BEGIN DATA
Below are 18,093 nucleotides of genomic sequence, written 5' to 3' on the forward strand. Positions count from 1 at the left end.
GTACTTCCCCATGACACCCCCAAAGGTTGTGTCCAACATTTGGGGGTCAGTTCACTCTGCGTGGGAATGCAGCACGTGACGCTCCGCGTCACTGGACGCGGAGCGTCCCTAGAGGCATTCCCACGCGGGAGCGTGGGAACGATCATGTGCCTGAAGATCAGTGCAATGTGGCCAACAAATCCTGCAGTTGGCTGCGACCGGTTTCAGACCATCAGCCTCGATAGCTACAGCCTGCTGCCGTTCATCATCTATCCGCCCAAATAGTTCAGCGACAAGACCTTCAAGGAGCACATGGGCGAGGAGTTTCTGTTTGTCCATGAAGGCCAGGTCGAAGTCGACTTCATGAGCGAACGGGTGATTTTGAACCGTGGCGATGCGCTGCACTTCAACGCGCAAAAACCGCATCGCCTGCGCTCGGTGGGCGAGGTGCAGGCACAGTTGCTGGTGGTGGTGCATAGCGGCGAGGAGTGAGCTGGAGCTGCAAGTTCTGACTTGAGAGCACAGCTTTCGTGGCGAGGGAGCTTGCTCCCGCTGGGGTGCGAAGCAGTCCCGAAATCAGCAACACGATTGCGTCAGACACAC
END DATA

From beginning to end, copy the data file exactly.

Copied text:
Below are 18,093 nucleotides of genomic sequence, written 5' to 3' on the forward strand. Positions count from 1 at the left end.
GTACTTCCCCATGACACCCCCAAAGGTTGTGTCCAACATTTGGGGGTCAGTTCACTCTGCGTGGGAATGCAGCACGTGACGCTCCGCGTCACTGGACGCGGAGCGTCCCTAGAGGCATTCCCACGCGGGAGCGTGGGAACGATCATGTGCCTGAAGATCAGTGCAATGTGGCCAACAAATCCTGCAGTTGGCTGCGACCGGTTTCAGACCATCAGCCTCGATAGCTACAGCCTGCTGCCGTTCATCATCTATCCGCCCAAATAGTTCAGCGACAAGACCTTCAAGGAGCACATGGGCGAGGAGTTTCTGTTTGTCCATGAAGGCCAGGTCGAAGTCGACTTCATGAGCGAACGGGTGATTTTGAACCGTGGCGATGCGCTGCACTTCAACGCGCAAAAACCGCATCGCCTGCGCTCGGTGGGCGAGGTGCAGGCACAGTTGCTGGTGGTGGTGCATAGCGGCGAGGAGTGAGCTGGAGCTGCAAGTTCTGACTTGAGAGCACAGCTTTCGTGGCGAGGGAGCTTGCTCCCGCTGGGGTGCGAAGCAGTCCCGAAATCAGCAACACGATTGCGTCAGACACAC